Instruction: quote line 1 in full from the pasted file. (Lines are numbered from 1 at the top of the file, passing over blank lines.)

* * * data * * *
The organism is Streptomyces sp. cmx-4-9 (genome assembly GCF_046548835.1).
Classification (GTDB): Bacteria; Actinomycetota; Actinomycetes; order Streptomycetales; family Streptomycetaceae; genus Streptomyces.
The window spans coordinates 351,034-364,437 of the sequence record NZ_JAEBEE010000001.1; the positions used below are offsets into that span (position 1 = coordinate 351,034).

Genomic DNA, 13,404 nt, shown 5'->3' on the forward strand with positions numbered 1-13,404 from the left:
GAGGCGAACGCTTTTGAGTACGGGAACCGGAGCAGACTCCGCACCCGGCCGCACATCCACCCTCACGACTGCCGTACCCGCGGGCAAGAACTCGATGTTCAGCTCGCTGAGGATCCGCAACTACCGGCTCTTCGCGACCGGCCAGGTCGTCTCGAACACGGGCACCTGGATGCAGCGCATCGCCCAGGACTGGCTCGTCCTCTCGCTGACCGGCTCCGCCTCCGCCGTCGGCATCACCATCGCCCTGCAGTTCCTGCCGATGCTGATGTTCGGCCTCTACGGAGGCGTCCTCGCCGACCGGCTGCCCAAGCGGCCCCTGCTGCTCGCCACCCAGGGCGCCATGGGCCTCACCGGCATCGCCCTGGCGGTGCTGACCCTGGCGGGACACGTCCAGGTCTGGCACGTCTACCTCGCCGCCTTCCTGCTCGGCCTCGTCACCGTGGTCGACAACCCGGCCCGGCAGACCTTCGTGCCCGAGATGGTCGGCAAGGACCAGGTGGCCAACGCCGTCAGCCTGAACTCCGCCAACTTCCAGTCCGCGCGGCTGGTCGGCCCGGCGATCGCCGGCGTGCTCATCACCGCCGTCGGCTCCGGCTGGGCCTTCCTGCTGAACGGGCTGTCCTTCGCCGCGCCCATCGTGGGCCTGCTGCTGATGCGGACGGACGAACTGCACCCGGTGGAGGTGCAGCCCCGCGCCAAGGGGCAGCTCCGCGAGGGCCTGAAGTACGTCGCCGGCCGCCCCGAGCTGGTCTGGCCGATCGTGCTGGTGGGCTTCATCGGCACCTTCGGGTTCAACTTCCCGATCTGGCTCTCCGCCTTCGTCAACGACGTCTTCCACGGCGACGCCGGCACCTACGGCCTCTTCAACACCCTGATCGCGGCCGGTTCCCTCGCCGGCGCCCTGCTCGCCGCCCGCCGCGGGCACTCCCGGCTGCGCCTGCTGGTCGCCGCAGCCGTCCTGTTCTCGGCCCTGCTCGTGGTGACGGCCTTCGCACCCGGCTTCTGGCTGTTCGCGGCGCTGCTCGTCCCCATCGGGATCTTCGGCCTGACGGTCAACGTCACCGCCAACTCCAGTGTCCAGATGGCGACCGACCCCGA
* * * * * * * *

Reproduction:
The organism is Streptomyces sp. cmx-4-9 (genome assembly GCF_046548835.1).